The ultimate branding coup must surely be Coca Cola’s branding of Father Christmas in the 1940’s and 50’s –
“The Santa image may have been standardized before Coca-Cola adopted it for their advertisements, but Coca-Cola had a great deal to do with establishing Santa Claus as a ubiquitous Christmas figure in America at a time when the holiday was still making the transition from a religious observance to a largely secular and highly commercial celebration. In an era before colour television (or commercial television of any kind), colour films, and the widespread use of colour in newspapers, it was Coca-Cola's magazine advertisements, billboards, and point-of-sale store displays that exposed nearly everyone in Americato the modern Santa Claus image. Coca-Cola certainly helped make Santa Claus one of the most popular men in America, but they didn't invent him.”
Urban Legends Reference Pages © 1995-2005
When branding the tangible the aim is to be as VISIBLE as possible in your chosen context. The first task is to choose the tangible / physical objects of your business that you intend to brand. You need to audit all internal and external, tangible branding opportunities:
· receptions & meeting rooms,
· stationery, etc.
If our aim is to be visible then the brand must be discretely present on everything. Look at your building, your car park, your people and particularly your reception area. Does your brand surround your customer and embrace them in a differentiated experience. If your brand environment is uninspiring or the same as others then you are selling yourself short, keeping your value hidden, not visible. You do not stand out. First impressions are memorable, use the brand to make them so.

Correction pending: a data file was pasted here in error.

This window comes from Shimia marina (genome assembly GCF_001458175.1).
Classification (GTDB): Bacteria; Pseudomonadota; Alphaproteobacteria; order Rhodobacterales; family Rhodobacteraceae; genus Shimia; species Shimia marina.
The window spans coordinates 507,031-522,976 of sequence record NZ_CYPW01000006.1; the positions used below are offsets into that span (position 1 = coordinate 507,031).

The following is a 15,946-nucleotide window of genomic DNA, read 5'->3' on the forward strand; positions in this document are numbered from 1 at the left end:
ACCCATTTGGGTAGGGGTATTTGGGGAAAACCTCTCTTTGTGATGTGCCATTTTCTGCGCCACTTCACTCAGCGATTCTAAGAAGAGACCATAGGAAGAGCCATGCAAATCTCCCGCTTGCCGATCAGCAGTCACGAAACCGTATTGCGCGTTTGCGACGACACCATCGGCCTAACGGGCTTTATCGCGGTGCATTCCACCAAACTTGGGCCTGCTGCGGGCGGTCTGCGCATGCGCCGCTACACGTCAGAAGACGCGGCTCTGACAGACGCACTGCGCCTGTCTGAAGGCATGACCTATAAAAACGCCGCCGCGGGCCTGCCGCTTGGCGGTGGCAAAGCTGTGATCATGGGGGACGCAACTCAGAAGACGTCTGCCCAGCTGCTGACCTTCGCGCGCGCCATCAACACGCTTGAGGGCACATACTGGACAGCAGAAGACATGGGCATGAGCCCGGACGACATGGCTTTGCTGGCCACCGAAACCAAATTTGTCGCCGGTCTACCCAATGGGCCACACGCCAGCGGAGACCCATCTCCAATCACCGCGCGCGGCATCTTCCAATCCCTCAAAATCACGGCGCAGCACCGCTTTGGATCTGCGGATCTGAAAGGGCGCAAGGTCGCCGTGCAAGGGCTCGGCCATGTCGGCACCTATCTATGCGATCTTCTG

Your own physical environment is not the only place to make your brand visible. Make the brand visible on partners’ products if you can and if it is relevant. (I was recently in a Hamley’s toyshop and saw that the staff sweatshirts were dual branded with Hamley’s and Ever Ready, making the relevant association between toys and long life batteries).
Finding additional tangible branding opportunities is a creative challenge. Using sponsorship and events is a common way of tangibly extending brand visibility – the opportunity is to find relevant connections between your customer, your product and the chosen branding opportunity. Consumer companies have done this for years – Marlboro branding motor racing and snooker; Landrover sponsoring Gatcombe Horse trials. Business to business companies use industry events, golf days, rugby and football matches for relationship building but sometimes do not maximise the brand visibility. If the brand is as visible as possible it is more likely that the investment in the event will be much longer than the day itself as memories of the event will always be linked with your brand.
It is also desirable to brand physical items that customers will take into other areas of the life. It is possible to get your brand into their office, or even into their home. Seeing the trigger will stimulate a continuous reminder of the brand. This is the physical side of branding - This is the brand that we can see in the world.